Archive for July 2010

The Pursuit — of Happiness and Work

July 1, 2010

As we prepare to celebrate America’s 2010 Independence Day, I’m drawn again to those inspiring words from the Declaration, that all men and women are “endowed by their Creator with certain inalienable rights, that among these are Life, Liberty and the Pursuit of Happiness.”  Of course, there is no hard and fast definition of how an individual should pursue happiness.  But works I’ve perused lately by Daniel Pink (“Drive”) and Malcolm Gladwell (“Outliers”) confirm the intuition that work is part of the equation of happiness.  Work that is of value to others, that requires and enables some level of autonomy and creativity, and provides adequate remuneration — this kind of work provides a sense of accomplishment and contribution, and those are ingredients of inner worth and happiness.

So with that send-up to liberty, and the right to meaningful, happiness-inducing work, I want to talk about the future of work and education in the United States.

A few weeks ago (June 15), one of the nation’s most respected labor economists, Anthony (Tony) Carnevale, with his colleagues Nicole Smith and Jeff Strohl at he Georgetown Univeristy Center on Education and the Workforce, released an important new report: “Help Wanted, Projections of Jobs and Education Requirements Through 2018.”

This report provides the most up-to-date and clear analysis of where the workforce in the U.S. is headed.  Yes, jobs are becoming more and more skill-rich and knowledge-driven, and the rising generation of American workers need to be well educated to have a good shot in the knowledge economy.  Carnevale forecasts that by 2018, “63 percent of all jobs will require at least some postsecondary education.”

Now, perhaps you may have heard numbers in the past that said 80 percent of jobs would (or do) require postsecondary education.  That common factoid is really the result of data-driven “sleight of hand.”  When you look deeper, the data really said that about 8 in 10 of the “fastest growing jobs” required postsecondary education.  Of course, those fast growing jobs in high tech and biomedical and health could be relatively few in number compared to the overall number of jobs in the economy.  This Georgetown Analysis looks at all jobs in the economy, not just the fastest growing sectors.

Also, be aware that this analysis does NOT say that 63 percent of jobs in 2018 will require a bachelor’s degree.  The projection is that about 17 percent will require some postsecondary education, 12 percent will require an associate’s degree, 23 percent a bachelor’s degree, and 10 percent a master’s degree or better.

Carnevale also points out that different occupational clusters will have different concentrations of postsecondary.  “In 2018, 75-90 percent of jobs in the following industries: Information Services; Private Education Services; Government and Public Education Services: Financial Services: Professional and Businesses Services and Healthcare Services will require postsecondary education or training.”  What is interesting is that these industries will represent about 40 percent of all jobs in 2018, but since they are heavily oriented toward postsecondary education, it raises the overall average of jobs needing postsecondary learning.  The forecast says that 10 percent of jobs will be available for high school dropouts, and another 28 percent will be available for those with just high school diplomas.  That’s about 3 percent fewer jobs than were available in 2007, so those downward wage pressures on low-skilled work are likely to continue and the wage gap between skilled and non-skilled to stay very large (of course, the recession and prolonged unemployment will probably skew those earnings numbers significantly).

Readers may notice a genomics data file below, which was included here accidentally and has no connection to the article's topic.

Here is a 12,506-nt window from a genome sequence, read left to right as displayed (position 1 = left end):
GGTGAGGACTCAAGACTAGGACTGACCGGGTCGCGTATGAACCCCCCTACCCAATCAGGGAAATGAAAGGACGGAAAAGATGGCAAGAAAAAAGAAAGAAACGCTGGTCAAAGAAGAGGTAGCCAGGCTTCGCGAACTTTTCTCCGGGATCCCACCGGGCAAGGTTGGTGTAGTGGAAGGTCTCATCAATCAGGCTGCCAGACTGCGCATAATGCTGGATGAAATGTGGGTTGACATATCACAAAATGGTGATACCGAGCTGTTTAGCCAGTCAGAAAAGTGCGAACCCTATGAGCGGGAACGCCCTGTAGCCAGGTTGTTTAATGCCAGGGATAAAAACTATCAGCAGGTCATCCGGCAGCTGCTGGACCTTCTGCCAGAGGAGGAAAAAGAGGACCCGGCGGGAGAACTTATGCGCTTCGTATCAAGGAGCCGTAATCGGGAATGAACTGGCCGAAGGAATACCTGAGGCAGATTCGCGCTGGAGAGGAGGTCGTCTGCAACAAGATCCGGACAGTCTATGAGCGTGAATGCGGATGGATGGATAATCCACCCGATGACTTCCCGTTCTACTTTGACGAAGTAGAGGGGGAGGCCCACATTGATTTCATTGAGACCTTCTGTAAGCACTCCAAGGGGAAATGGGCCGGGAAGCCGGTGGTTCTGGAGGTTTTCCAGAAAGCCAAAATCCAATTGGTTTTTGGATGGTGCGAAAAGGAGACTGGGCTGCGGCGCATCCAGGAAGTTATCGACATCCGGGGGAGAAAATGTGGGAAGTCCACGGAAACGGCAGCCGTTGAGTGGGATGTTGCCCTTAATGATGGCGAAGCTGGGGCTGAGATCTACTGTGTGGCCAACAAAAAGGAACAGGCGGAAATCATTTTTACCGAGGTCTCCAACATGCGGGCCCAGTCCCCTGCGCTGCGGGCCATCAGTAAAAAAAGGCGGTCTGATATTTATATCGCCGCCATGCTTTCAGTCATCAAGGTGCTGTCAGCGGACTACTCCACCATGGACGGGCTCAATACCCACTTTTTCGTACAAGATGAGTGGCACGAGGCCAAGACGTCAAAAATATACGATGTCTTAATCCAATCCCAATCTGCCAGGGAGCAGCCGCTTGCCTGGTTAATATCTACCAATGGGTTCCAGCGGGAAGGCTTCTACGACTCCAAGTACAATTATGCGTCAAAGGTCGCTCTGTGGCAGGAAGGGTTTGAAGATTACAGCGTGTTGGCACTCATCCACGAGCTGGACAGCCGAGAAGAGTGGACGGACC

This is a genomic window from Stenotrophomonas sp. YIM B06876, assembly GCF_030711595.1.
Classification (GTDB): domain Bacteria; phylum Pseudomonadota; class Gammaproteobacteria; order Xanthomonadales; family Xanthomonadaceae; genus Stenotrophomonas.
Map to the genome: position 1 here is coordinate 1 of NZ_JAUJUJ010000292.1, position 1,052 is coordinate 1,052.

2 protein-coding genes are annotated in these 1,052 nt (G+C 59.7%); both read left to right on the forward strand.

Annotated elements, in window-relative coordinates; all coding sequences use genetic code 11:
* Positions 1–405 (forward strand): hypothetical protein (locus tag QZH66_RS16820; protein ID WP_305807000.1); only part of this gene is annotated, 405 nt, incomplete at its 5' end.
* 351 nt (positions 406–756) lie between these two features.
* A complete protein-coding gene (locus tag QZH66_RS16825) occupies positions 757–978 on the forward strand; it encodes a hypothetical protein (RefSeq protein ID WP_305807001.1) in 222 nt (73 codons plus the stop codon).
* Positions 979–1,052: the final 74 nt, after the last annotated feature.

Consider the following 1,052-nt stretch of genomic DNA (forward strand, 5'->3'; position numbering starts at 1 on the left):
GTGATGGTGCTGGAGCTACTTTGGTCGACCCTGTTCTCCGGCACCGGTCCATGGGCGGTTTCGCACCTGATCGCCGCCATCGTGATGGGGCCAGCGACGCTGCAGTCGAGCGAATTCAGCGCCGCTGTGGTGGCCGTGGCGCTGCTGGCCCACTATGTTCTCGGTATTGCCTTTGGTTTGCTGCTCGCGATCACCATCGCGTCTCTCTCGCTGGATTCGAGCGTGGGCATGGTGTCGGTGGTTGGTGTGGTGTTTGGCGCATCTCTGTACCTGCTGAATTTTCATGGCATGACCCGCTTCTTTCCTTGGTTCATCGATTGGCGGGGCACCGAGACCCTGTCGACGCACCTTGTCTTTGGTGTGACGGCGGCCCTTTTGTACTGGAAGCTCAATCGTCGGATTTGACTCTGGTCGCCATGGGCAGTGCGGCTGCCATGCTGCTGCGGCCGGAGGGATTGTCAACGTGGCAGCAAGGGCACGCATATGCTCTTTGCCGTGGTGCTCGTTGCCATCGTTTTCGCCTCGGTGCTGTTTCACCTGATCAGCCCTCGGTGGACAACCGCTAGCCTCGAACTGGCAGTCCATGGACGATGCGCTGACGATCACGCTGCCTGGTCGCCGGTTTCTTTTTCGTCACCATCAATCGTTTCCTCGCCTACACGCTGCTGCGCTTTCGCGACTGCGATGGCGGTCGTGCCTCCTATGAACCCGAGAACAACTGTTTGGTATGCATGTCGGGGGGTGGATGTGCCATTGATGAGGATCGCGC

Another interesting finding.  In thinking about these higher demand industry sectors, individual career choices drive wages more than just the level of degree or certificate earned.  “That’s why 27 percent of people with certificates and 31 percent of people with AA degrees earn more than the average BA.”   We need to get away from those simplistic analyses that say, BA holders earn xx dollars more than associates degrees, and xx more than certificate holders.  It’s all about the specific skills and the occupational choice, not just the generic level of education.

Thank you, Dr. Carnevale and your colleagues for conducting and sharing this valuable analysis.  As you indicate, education and skills matter a great deal.  This message to our young people is more important than ever.  But educators, business partners, parents and other interested adults need to more carefully craft our messages to young people.  The message needs to move beyond the very simplistic, post-World War II message of “college for all” to a more nuanced and accurate message something akin to “Get Smart, Get Schooled and Get Skilled.”

And just as important as a basic package of learning skills and motivation toward meaningful work, we need to help our youth take advantage of tools so they can make a series of thoughtful, reasoned and informed career navigation decisions over the course of their life journey.

The pursuit of meaningful, value-producing work goes hand in hand with the Pursuit of Happiness, as well as taking full advantage of Life and Liberty.    I hope we can keep facilitating the convergence of education, employers and the economy with tighter linkages and connections among these.  This convergence is essential to helping the next generation of Americans be more successful in its pursuit of meaningful, valuable and happiness-producing work.

Happy Independence Day!

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